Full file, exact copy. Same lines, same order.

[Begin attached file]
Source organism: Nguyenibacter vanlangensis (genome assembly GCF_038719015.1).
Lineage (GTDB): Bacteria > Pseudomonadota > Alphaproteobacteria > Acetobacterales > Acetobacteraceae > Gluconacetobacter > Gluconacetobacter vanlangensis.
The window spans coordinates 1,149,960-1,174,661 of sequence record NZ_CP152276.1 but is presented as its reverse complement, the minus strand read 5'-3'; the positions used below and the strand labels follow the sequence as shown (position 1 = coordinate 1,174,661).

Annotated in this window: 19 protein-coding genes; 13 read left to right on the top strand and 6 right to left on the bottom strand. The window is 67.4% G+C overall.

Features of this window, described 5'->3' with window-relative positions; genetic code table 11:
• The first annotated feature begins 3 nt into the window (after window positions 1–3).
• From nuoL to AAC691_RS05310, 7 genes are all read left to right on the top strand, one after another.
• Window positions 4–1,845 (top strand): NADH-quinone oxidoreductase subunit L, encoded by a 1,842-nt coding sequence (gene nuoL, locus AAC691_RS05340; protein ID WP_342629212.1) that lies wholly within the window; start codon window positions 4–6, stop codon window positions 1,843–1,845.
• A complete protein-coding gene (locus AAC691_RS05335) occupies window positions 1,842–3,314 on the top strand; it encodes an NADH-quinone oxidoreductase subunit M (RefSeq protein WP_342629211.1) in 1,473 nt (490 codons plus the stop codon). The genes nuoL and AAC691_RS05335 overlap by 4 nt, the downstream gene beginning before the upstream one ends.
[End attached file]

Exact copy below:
Source organism: Nguyenibacter vanlangensis (genome assembly GCF_038719015.1).
Lineage (GTDB): Bacteria > Pseudomonadota > Alphaproteobacteria > Acetobacterales > Acetobacteraceae > Gluconacetobacter > Gluconacetobacter vanlangensis.
The window spans coordinates 1,149,960-1,174,661 of sequence record NZ_CP152276.1 but is presented as its reverse complement, the minus strand read 5'-3'; the positions used below and the strand labels follow the sequence as shown (position 1 = coordinate 1,174,661).

Annotated in this window: 19 protein-coding genes; 13 read left to right on the top strand and 6 right to left on the bottom strand. The window is 67.4% G+C overall.

Features of this window, described 5'->3' with window-relative positions; genetic code table 11:
• The first annotated feature begins 3 nt into the window (after window positions 1–3).
• From nuoL to AAC691_RS05310, 7 genes are all read left to right on the top strand, one after another.
• Window positions 4–1,845 (top strand): NADH-quinone oxidoreductase subunit L, encoded by a 1,842-nt coding sequence (gene nuoL, locus AAC691_RS05340; protein ID WP_342629212.1) that lies wholly within the window; start codon window positions 4–6, stop codon window positions 1,843–1,845.
• A complete protein-coding gene (locus AAC691_RS05335) occupies window positions 1,842–3,314 on the top strand; it encodes an NADH-quinone oxidoreductase subunit M (RefSeq protein WP_342629211.1) in 1,473 nt (490 codons plus the stop codon). The genes nuoL and AAC691_RS05335 overlap by 4 nt, the downstream gene beginning before the upstream one ends.